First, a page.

A bit of microfiction about my rather difficult pregnancy, and how the only peace and pleasure I found (from the daily waves of nausea and hostile alien terraforming of my body) was in the texture of gritty things.


The crunch of ice between my teeth – cold edges, agitated nerves, sabulous sensitivity. All coalescing into sharp points of pleasure in my body, my brain. Soothing. Assuasive. Momentary. Cup after cup of chipped ice; euphoria only until they are empty. Nausea quickly returning.

The grit of sand and salt and soap beneath my fingers, the fine powdery textures a more lasting calm. Good wards for bad memories, and worst choices, and keeping unwanted thoughts at bay. But I can only wash and cook and visit the beach for so long before I must again return to myself.

The roughness of baking soda toothpaste scraping my tongue as I brush for the fifth time in one day. Five brushings for five pukes. The corroded enamel of my teeth, stones battered by time and waves of vomit. By the time she is born, I would have stopped smiling in photos and with my eyes.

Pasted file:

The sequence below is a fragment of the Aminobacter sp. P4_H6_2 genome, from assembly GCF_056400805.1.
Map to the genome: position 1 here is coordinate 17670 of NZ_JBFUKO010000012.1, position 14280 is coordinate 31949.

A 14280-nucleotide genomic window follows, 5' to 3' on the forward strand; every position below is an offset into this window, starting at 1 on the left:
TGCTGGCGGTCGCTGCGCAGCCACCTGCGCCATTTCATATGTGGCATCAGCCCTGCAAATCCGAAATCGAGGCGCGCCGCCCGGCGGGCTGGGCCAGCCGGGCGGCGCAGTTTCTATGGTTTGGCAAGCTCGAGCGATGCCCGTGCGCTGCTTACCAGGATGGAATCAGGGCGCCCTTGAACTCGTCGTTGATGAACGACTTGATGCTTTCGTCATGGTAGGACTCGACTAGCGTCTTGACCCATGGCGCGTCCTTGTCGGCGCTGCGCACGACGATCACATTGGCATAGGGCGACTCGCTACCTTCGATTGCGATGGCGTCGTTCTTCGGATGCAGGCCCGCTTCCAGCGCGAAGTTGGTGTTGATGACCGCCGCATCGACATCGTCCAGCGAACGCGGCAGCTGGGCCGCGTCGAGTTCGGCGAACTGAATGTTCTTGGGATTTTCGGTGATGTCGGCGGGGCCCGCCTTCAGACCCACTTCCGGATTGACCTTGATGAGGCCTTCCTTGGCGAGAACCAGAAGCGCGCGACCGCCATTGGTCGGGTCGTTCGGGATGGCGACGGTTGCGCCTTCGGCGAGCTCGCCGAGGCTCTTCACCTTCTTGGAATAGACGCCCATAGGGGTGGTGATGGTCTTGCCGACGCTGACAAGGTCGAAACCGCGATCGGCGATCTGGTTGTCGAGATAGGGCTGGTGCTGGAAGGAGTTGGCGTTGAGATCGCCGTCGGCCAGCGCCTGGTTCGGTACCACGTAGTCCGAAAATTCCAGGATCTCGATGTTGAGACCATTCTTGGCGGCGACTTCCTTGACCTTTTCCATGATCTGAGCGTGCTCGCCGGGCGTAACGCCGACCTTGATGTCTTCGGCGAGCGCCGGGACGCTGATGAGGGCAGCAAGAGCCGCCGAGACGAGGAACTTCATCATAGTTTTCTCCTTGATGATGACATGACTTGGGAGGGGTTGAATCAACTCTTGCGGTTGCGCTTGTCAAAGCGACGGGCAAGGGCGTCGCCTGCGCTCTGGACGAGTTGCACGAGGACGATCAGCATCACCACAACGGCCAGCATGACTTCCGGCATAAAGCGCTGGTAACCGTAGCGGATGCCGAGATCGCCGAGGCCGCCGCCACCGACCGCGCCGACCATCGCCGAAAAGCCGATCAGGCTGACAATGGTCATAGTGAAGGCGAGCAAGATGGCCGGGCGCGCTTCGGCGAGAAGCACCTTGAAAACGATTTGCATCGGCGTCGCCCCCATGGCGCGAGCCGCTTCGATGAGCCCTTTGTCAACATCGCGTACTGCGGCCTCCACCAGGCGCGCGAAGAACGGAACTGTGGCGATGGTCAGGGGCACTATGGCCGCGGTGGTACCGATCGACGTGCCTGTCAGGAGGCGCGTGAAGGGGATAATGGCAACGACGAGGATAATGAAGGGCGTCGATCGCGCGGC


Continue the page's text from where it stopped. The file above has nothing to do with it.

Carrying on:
Dirt behind my eyelids, no matter how carefully I clean them. Clean eyes, soiled vision. And soil isn’t just good for growing life. It’s good for growing death too. I could scrub for years and years and never be clean, here on these desert shores, where death and life both flourish within me.

A dusting of ash is all that remains of that time now. After the eruption of esophageal trauma and peptic ulcers; after losing my tooth; and a lot of myself; and a bit of my mind; after the stretched skin and mummy’s carpel tunnel, I can feel my smile returning at last. To eyes still angry with grit.

But touched by clearer vision.

And a soul with grit of its own, far stronger than I ever possessed.

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